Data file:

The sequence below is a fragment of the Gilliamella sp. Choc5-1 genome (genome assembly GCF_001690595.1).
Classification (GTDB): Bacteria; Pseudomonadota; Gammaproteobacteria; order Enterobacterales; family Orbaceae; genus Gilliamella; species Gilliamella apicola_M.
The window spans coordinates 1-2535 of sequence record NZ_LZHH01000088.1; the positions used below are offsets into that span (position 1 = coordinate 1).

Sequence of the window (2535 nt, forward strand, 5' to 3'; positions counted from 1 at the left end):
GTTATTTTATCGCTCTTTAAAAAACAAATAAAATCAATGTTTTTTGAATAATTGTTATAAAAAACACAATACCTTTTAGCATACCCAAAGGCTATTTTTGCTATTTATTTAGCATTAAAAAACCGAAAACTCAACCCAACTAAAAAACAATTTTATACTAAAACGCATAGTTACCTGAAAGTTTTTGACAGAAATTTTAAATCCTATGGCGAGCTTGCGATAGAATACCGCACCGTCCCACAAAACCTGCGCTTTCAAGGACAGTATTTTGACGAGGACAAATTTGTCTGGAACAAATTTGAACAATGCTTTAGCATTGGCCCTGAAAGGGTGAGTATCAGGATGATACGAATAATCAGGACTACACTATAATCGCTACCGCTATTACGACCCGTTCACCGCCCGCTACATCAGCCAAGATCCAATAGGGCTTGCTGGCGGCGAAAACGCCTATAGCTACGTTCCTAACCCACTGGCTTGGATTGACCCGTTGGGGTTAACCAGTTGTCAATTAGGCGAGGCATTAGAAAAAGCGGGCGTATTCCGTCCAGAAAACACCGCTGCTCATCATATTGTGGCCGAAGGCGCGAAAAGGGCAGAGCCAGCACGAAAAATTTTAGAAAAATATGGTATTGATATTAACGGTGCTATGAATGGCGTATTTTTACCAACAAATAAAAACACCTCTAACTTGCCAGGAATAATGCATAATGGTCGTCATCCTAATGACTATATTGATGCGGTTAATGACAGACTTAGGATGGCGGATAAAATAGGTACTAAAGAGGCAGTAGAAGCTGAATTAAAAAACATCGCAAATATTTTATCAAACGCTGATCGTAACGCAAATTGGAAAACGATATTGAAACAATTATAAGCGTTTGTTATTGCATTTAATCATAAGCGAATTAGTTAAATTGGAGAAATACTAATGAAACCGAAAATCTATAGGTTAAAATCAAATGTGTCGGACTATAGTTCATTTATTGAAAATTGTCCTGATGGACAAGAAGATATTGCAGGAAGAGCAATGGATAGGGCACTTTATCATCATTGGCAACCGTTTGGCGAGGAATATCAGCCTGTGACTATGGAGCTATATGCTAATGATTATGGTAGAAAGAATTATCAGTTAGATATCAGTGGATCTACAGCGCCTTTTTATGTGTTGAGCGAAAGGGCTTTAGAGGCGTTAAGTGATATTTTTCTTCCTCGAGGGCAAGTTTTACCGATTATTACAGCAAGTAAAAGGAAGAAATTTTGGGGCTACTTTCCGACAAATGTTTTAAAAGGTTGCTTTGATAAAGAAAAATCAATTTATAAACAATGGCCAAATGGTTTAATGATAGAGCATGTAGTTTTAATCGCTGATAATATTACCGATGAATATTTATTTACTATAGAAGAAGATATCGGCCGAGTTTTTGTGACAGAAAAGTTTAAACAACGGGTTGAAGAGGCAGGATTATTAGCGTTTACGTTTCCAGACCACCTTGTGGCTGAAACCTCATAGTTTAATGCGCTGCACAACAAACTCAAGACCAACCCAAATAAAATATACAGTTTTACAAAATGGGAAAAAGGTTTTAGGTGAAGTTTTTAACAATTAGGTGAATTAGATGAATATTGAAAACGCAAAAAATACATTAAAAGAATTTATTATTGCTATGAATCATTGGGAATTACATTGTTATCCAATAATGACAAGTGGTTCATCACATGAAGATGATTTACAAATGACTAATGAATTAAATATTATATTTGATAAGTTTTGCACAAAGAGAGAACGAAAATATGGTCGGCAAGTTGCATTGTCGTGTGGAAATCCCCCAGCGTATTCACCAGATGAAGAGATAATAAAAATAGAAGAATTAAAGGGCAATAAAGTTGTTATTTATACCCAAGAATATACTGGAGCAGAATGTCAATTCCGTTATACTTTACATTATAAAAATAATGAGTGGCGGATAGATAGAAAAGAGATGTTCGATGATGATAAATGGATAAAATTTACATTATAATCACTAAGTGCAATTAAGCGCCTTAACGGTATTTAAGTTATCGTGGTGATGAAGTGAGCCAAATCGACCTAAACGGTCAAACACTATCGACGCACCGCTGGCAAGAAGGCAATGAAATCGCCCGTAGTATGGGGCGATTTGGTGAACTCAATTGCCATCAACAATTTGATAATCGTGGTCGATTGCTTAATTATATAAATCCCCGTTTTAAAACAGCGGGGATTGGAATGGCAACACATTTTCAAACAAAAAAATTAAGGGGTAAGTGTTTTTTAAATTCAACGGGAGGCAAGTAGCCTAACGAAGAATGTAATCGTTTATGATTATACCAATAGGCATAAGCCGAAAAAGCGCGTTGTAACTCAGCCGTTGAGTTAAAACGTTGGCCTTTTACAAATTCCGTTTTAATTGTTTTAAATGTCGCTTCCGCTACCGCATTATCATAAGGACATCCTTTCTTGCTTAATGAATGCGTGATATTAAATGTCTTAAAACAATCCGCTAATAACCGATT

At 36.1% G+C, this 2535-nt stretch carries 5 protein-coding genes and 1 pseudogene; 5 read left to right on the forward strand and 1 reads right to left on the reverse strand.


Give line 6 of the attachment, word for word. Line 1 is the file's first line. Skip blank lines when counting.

At 36.1% G+C, this 2535-nt stretch carries 5 protein-coding genes and 1 pseudogene; 5 read left to right on the forward strand and 1 reads right to left on the reverse strand.